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January 12, 2021

IRS releases final IRC Section 1031 like-kind exchange regulations with some changes

The Treasury and IRS released final regulations (TD 9935) (Final Regulations) defining real property for the purpose of like-kind exchanges under IRC Section 1031. The Final Regulations depart from the Proposed Regulations by (1) allowing state and local laws to be used in defining real property and (2) eliminating the consideration whether tangible or intangible property contributes to the production of income related to the use or occupancy of space (purpose or use test).

The Final Regulations apply to exchanges beginning on or after the date they are published in the Federal Register (December 2, 2020).


As most recently amended under the Tax Cuts and Jobs Act (TCJA), IRC Section 1031(a) states the general rule that no gain or loss is recognized on the exchange of "real property" held for productive use in a trade or business or held for investment. If money or other non-like-kind property (e.g., personal property) is received in the exchange, IRC Section 1031(b) clarifies that gain is recognized to the extent of the money and the fair market value of the non-like-kind property received, up to the realized gain from the transfer of the real property.

Before amendment by the TCJA, IRC Section 1031 also applied to exchanges of tangible personal property and certain intangible personal property. TCJA modified IRC Section 1031 by limiting its application solely to exchanges of real property, effective for exchanges completed after December 31, 2017 (with a transition rule). As a result of the amendment, the determination of whether property constitutes real property, as contrasted with personal or intangible property, has taken on greater importance. Previously, neither IRC Section 1031 nor the existing regulations defined real property for IRC Section 1031 purposes.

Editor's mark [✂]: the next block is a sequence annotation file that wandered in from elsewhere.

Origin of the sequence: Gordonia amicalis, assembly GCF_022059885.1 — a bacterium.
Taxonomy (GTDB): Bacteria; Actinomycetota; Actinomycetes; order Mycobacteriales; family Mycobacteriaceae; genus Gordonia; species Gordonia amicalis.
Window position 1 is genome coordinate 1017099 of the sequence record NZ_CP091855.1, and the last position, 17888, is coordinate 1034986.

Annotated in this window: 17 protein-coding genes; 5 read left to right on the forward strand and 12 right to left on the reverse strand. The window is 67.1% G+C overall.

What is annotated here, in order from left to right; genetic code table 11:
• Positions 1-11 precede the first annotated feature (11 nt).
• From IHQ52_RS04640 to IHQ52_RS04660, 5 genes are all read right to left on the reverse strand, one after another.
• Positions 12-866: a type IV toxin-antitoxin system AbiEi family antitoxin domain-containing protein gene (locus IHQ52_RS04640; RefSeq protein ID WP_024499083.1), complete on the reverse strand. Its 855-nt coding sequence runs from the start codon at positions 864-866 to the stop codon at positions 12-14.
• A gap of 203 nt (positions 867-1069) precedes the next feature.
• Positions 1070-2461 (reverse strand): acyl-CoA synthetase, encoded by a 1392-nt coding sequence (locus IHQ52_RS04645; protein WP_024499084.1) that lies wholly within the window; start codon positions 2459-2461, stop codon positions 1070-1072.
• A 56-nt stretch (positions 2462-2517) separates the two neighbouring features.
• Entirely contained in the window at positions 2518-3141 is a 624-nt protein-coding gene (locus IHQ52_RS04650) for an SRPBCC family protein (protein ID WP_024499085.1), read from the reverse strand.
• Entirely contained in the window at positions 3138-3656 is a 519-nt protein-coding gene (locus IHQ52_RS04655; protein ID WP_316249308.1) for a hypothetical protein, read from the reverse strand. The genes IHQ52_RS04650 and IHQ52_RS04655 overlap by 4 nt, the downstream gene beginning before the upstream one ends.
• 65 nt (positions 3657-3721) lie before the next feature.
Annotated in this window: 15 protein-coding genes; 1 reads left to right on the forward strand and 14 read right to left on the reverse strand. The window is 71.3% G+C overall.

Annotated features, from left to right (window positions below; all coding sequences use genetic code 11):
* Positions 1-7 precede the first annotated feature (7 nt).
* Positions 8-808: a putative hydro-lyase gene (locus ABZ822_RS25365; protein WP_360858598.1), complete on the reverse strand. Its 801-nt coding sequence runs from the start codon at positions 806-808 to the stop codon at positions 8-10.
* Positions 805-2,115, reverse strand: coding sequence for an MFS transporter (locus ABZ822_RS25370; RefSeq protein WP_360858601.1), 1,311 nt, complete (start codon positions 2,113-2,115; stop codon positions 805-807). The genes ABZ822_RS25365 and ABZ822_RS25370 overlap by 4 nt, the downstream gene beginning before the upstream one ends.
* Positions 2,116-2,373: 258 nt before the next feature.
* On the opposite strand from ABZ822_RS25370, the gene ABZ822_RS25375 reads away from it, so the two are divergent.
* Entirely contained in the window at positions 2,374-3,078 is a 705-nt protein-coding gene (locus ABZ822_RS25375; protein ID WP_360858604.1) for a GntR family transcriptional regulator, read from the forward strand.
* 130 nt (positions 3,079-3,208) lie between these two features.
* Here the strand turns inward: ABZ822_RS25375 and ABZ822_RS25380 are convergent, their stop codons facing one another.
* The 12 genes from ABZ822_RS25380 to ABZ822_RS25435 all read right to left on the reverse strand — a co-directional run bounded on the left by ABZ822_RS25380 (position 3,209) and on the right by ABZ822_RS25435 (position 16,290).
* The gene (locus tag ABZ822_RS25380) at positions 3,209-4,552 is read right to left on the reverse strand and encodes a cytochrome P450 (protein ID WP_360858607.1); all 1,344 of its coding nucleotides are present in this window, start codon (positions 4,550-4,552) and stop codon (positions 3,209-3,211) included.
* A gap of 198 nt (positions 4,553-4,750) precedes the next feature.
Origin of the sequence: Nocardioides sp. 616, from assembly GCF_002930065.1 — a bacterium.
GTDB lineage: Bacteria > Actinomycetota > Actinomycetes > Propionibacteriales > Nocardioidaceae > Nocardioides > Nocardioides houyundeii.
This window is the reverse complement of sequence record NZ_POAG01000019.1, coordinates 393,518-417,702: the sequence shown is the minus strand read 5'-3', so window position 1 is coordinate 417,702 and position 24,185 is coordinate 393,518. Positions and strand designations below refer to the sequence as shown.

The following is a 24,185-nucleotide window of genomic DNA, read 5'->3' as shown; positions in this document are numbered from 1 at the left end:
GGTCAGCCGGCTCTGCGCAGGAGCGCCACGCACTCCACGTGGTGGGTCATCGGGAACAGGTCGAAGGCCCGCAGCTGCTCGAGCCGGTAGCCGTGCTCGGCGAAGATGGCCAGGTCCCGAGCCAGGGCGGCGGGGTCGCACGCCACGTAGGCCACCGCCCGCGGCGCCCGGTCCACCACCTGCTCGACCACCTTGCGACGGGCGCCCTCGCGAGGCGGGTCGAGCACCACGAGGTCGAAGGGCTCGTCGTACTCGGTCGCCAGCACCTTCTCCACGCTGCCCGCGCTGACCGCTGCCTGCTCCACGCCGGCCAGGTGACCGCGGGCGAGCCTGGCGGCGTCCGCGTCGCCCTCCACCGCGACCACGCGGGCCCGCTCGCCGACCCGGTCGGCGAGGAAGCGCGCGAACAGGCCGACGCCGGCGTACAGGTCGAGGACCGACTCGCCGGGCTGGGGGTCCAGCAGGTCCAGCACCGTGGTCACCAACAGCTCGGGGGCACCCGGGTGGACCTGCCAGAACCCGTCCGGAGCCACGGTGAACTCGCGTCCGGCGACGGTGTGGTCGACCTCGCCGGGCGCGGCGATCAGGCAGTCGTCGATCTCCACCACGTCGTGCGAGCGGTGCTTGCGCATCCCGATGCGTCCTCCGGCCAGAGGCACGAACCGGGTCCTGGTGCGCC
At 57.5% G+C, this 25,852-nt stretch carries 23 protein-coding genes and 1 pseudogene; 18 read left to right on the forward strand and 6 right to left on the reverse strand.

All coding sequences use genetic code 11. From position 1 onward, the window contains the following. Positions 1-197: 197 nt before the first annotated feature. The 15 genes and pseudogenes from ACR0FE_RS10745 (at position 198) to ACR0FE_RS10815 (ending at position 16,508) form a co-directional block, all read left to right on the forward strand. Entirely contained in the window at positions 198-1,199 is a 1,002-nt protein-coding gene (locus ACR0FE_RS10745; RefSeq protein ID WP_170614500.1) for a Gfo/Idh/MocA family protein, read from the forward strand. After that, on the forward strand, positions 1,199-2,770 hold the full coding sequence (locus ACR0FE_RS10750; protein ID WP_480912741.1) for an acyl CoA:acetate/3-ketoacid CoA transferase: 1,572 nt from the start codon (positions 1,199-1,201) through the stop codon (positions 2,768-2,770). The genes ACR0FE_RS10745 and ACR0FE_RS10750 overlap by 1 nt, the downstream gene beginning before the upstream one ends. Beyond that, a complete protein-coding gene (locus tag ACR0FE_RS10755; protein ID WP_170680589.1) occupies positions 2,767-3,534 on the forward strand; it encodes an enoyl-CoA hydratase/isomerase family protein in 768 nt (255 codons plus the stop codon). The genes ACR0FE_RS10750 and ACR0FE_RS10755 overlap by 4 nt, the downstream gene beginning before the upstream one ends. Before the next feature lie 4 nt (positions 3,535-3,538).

Proposed regulations

The Proposed Regulations provided a comprehensive definition of "real property" for IRC Section 1031 purposes (see Tax Alert 2020-1573).

As part of the definition, the Proposed Regulations stated that state and local law definitions were not controlling for purposes of determining whether an item constituted real property, except for determining whether shares in a mutual ditch, reservoir or irrigation company qualify as real property.

The Proposed Regulations also stated that property that is in the nature of machinery or is essentially an item of machinery or equipment is not an inherently permanent structure and thus, not real property, unless it qualifies as a structural component of an inherently permanent structure.

Final regulations

The Final Regulations make two main changes from the Proposed Regulations:

  • Property is classified as real property under IRC Section 1031 if, on the date of the exchange, the property is defined as real property under the law of the state or local jurisdiction in which that property is located.